Six Bits of Wisdom on Relationships
• “I measured love by the extent of my jealousy.” -Graham Greene-
• “Why did God make women so beautiful and man with such a loving heart?” -Walker Percy-
• “Kiss me, and you will see how important I am.” -Sylvia Plath
• “The most painful thing is losing yourself in the process of loving someone too much, and forgetting that you are special too.” -Ernest Hemingway-
• “I know I am but summer to your heart, and not the full four seasons of the year.” -Edna St. Vincent Milay-
• “It’s no good pretending any relationship has a future if your record collections disagree violently or if your favorite films wouldn’t even speak to each other if they met at a party.” -Nick Hornby-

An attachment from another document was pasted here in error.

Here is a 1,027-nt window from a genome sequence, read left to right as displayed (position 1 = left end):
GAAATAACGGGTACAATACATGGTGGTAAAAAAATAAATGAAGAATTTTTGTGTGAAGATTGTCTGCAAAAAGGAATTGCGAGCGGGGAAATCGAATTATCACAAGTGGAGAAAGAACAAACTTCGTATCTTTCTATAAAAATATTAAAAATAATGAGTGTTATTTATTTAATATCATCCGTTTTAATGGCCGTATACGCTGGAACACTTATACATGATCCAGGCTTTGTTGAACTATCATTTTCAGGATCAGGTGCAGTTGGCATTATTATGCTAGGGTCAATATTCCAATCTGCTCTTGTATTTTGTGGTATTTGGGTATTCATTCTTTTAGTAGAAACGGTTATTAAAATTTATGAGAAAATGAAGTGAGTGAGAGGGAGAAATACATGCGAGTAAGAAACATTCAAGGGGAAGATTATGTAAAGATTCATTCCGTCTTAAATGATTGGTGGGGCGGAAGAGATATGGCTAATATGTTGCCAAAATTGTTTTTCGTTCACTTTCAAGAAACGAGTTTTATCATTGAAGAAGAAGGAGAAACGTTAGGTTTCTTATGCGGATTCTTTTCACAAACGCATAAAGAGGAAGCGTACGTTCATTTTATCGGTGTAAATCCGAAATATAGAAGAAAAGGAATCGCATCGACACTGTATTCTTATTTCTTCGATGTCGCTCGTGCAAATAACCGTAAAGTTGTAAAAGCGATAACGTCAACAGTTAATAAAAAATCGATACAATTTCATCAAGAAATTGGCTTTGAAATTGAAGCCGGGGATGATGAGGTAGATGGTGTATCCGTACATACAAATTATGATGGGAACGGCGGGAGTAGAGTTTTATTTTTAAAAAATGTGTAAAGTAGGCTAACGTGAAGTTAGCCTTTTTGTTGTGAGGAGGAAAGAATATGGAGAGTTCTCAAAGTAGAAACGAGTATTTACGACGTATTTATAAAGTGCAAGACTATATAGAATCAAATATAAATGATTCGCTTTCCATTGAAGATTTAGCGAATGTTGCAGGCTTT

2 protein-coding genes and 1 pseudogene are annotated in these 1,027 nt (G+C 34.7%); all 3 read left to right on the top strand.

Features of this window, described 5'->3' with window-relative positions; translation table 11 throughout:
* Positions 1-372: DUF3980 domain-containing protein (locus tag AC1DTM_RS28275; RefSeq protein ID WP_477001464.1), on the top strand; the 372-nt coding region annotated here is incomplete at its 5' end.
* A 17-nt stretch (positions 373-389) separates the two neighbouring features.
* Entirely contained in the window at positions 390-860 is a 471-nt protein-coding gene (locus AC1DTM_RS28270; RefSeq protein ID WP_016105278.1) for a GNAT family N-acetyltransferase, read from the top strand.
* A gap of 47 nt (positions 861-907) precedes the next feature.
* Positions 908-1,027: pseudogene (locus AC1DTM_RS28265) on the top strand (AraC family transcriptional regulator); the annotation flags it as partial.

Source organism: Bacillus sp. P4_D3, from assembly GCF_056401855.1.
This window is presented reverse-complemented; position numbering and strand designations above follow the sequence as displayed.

and The End of Things
What is your relationship success rate? If you’ve experienced the end of a relationship (one that wasn’t ended by you), then Suicide Blonde and The End of the Affair may cover some familiar ground. If you’ve never been in a relationship that ended poorly, then these books can give you insight into the lives of the rest of us. The narrators of these books offer views of the end of their relationships (don’t consider that a spoiler if you haven’t paid attention to the titles of the books).
These books, written 40 years apart, address desire, jealousy, love, and how all three overlap in a relationship. From the first to the last sentences (the first and last sentences of both books are quite memorable) we are privy to the relationship woes of Jesse from Suicide Blonde and Bendrix from The End of the Affair. Darcy Steinke and Graham Greene draw us in with believable characters we may not like at times but can definitely empathize with.
Not every relationship has a happy ending. Suicide Blonde and The End of the Affair are stories of two not so happy endings. Steinke and Greene show us some relationships are tragic, but tragedy is part of life, as are relationships.
The End of the Affair (1951) by Graham Greene
Suicide Blonde (1992) by Darcey Steinke